Trump to Reportedly Visit Scotland but Won't Meet With Cameron, Other U.K. Leaders

A Herald Scotland poll conducted throughout the U.K. found 42% of respondents would be against the prime minister meeting with the U.S. presidential candidate.

A construction worker stands in front of a piece of street art portraying prospective U.S. Presidential candidate Donald Trump, in east London, January 28, 2016.
Reuters

Republican presidential candidate Donald Trump will be visiting Britain later this month to attend the reopening of the Turnberry golf resort in Scotland, which he owns, the Guardian news website reported Wednesday.

A Scottish news website, Herald Scotland, reported that Trump will not be meeting with British Prime Minister David Cameron while in the country. "However, if, as is assumed, Mr. Trump becomes the Republican nominee at the party convention in July, he would expect to have a meeting not only with the Prime Minister but also Labour [Party] leader Jeremy Corbyn should he visit the U.K. afterwards," Herald Scotland said, quoting sources in Cameron's office.

The official reopening of the Turnberry resort on June 24 comes a day after U.K. voters go to the polls in a referendum on whether the country should remain in the European Union.  “Very exciting that one of the great resorts of the world, Turnberry, will be opening today after a massive £200m investment. I own it and I am very proud of it,” Trump, whose mother was born in Scotland, said in a statement quoted by the Guardian.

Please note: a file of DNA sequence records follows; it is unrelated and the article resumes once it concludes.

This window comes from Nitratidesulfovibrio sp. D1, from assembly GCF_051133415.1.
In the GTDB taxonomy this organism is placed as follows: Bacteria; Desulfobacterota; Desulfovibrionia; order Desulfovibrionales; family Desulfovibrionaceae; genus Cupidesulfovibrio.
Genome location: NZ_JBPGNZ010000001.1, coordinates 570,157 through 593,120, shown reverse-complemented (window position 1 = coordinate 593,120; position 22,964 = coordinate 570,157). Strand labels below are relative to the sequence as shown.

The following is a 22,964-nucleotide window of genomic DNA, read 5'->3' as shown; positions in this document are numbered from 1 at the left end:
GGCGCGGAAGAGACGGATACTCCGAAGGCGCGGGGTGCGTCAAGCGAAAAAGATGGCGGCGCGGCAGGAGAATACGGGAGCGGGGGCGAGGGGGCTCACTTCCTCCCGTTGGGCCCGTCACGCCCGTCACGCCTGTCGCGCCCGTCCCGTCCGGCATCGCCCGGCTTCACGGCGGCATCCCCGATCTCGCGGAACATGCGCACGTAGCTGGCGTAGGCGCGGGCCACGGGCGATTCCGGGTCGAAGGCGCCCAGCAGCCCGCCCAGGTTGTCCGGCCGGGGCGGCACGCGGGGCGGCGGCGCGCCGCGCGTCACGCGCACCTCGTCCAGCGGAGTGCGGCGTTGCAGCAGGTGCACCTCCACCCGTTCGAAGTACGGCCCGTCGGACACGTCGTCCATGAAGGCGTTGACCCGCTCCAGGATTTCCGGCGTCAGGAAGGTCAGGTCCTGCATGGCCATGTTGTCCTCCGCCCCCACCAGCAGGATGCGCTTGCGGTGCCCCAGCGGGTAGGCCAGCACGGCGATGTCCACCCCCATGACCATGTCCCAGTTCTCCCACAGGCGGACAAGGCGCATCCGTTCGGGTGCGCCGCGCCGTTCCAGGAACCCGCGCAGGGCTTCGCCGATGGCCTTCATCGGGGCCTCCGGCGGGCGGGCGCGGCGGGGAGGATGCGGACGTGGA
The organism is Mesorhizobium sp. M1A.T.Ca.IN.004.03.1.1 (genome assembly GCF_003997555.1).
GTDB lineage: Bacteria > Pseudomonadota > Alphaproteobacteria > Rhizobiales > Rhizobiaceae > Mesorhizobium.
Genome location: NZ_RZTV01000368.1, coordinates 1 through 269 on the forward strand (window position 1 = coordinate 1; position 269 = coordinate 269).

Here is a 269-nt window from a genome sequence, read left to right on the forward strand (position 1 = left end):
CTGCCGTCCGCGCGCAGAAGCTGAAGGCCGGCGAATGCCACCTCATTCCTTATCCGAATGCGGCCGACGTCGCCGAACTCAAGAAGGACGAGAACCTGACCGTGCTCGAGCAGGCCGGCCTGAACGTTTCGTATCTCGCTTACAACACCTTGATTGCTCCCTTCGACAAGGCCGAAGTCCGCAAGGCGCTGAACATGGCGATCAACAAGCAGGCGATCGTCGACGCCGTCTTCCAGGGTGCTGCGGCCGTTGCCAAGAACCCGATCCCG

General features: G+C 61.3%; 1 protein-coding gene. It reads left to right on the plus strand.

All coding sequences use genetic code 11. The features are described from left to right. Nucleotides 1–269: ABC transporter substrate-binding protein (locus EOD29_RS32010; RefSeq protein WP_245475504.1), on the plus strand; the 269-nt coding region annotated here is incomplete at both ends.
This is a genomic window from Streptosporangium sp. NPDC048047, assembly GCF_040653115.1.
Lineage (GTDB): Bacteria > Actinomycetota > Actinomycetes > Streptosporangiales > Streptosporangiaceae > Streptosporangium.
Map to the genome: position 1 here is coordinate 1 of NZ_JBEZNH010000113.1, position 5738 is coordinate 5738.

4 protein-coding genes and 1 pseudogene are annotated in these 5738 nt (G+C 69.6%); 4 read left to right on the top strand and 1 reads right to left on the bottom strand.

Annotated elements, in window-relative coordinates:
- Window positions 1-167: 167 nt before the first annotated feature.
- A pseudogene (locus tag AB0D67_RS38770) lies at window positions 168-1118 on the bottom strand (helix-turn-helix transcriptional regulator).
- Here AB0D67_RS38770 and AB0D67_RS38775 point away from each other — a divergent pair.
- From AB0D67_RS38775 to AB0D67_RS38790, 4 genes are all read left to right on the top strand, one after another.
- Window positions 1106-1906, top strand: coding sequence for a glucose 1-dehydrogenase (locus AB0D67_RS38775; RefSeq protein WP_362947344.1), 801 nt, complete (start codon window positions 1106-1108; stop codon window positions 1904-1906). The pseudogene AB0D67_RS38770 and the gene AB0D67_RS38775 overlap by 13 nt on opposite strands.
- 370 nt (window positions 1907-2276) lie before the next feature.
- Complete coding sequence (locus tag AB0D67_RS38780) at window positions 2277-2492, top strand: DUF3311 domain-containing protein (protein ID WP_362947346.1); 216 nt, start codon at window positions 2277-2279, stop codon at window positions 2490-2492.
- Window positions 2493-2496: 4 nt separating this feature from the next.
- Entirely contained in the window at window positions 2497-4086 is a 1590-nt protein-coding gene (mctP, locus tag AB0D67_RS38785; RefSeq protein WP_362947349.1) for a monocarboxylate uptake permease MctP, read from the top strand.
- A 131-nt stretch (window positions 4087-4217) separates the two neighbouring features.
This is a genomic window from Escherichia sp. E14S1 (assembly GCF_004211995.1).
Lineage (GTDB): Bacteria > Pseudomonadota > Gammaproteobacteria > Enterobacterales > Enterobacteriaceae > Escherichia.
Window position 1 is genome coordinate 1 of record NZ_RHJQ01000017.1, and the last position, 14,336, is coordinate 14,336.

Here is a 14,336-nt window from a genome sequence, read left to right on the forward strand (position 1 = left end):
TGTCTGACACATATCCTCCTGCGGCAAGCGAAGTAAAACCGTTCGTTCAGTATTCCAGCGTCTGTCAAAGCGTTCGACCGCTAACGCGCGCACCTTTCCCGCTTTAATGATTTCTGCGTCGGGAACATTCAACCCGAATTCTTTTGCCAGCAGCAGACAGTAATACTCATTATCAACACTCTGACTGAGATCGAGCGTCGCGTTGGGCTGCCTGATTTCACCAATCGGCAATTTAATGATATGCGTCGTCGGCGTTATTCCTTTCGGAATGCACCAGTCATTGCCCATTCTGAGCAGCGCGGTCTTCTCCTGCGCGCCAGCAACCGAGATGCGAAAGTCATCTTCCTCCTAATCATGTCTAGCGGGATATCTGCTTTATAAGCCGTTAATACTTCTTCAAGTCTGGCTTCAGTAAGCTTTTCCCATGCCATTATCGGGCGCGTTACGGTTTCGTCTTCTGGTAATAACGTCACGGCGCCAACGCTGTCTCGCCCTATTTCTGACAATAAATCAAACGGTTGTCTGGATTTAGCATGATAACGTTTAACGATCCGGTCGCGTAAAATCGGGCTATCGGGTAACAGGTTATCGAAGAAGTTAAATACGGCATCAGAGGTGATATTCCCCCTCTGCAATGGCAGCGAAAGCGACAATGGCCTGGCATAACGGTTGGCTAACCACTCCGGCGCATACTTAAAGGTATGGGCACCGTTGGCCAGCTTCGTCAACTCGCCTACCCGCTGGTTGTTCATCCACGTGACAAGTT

Last week, prior to the announcement of Trump's June trip, Prime Minister Cameron said he would be "very happy” to meet Trump, the Herald Scotland website noted, but the site also reported the results of an opinion poll that it commissioned that was conducted throughout Britain, which it said "shows that the public is deeply divided over whether or not Mr. Cameron should meet the outspoken tycoon. Overall, more than 4 in 10 people, 42 per cent, do not think the Conservative leader should host Mr. Trump," Herald Scotland reported.

"One in five, 22 per cent, believe he should 'intentionally snub' him. Another 31 per cent want the two men to meet – but only so that Mr. Cameron can attack Mr. Trump face-to-face. Just over one in four, 27 per cent, back an uncontroversial meeting."

The website also made reference to Trump's prior call for a "total and complete shutdown of Muslims entering the United States" and noted Cameron's condemnation of the remarks.